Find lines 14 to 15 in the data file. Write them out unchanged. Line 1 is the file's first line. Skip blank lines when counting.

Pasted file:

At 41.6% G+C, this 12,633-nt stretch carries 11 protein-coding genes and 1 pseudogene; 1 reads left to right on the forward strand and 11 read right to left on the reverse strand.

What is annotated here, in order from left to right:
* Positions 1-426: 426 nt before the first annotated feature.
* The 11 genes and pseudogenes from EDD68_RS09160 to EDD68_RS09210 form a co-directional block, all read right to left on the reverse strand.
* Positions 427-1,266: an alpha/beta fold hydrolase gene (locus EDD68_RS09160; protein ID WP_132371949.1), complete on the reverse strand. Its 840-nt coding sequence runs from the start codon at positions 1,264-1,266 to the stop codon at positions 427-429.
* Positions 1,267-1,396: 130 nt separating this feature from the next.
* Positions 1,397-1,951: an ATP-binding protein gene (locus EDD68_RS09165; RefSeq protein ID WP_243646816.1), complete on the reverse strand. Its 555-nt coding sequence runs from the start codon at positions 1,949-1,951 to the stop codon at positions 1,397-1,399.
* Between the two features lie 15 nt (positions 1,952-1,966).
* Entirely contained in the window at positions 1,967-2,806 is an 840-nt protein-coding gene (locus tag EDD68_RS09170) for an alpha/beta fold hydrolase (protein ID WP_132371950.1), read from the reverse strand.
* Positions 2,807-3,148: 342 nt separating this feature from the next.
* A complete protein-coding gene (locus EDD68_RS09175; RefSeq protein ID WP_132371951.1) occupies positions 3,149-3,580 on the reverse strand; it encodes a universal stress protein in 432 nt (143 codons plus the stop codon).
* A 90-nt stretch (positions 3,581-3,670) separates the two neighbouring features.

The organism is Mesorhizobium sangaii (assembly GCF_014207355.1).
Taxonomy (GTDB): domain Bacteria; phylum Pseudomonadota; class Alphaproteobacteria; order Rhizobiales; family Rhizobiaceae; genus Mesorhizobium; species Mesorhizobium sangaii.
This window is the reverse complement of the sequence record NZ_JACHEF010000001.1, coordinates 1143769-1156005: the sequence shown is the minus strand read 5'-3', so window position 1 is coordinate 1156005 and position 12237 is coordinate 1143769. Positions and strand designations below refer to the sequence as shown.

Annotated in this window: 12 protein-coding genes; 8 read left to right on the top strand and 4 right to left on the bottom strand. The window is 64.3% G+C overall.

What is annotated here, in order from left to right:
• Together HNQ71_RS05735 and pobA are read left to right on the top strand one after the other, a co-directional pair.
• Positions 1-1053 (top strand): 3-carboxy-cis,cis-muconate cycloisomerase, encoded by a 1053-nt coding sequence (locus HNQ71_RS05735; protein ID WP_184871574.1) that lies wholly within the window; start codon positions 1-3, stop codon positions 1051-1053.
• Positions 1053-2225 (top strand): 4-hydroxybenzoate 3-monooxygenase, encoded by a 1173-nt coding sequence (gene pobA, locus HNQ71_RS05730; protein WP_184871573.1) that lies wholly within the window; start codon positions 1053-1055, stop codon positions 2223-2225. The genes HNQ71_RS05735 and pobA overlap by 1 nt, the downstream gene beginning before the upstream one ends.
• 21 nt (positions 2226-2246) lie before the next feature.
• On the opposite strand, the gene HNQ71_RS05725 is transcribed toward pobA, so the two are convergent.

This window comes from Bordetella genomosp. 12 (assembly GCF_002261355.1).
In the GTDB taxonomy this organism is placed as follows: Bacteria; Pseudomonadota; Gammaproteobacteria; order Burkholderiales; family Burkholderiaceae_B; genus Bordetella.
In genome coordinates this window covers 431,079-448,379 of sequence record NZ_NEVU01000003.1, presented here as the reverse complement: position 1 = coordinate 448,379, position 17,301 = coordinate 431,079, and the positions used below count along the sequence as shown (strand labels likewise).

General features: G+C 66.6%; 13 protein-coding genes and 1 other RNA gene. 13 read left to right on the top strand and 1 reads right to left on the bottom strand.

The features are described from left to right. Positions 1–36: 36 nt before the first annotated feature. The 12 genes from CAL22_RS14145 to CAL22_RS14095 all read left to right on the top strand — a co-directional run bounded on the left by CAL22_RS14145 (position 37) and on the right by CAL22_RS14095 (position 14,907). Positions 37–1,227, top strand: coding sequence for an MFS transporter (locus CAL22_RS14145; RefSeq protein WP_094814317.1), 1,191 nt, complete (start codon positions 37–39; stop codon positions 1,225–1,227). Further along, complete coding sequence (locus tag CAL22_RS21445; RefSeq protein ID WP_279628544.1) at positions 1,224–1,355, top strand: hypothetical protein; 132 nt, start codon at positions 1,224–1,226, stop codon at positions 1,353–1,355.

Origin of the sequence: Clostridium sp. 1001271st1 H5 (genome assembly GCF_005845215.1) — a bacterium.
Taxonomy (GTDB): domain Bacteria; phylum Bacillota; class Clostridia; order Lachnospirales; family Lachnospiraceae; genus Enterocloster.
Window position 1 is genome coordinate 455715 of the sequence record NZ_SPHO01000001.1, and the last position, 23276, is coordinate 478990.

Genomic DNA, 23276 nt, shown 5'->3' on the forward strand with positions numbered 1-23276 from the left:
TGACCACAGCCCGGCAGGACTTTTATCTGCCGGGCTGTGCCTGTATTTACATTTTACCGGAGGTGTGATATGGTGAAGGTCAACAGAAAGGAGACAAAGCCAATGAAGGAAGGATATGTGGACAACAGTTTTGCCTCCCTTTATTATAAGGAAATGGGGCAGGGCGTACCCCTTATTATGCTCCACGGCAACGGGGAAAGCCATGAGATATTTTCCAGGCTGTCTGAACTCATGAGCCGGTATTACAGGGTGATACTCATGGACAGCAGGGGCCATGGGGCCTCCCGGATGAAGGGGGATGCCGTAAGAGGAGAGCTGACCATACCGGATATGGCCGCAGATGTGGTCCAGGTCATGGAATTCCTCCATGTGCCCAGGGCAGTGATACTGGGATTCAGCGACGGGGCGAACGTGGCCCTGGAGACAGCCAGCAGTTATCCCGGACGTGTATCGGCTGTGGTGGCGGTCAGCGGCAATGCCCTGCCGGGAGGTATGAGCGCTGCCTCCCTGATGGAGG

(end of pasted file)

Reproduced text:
Taxonomy (GTDB): domain Bacteria; phylum Pseudomonadota; class Alphaproteobacteria; order Rhizobiales; family Rhizobiaceae; genus Mesorhizobium; species Mesorhizobium sangaii.
This window is the reverse complement of the sequence record NZ_JACHEF010000001.1, coordinates 1143769-1156005: the sequence shown is the minus strand read 5'-3', so window position 1 is coordinate 1156005 and position 12237 is coordinate 1143769. Positions and strand designations below refer to the sequence as shown.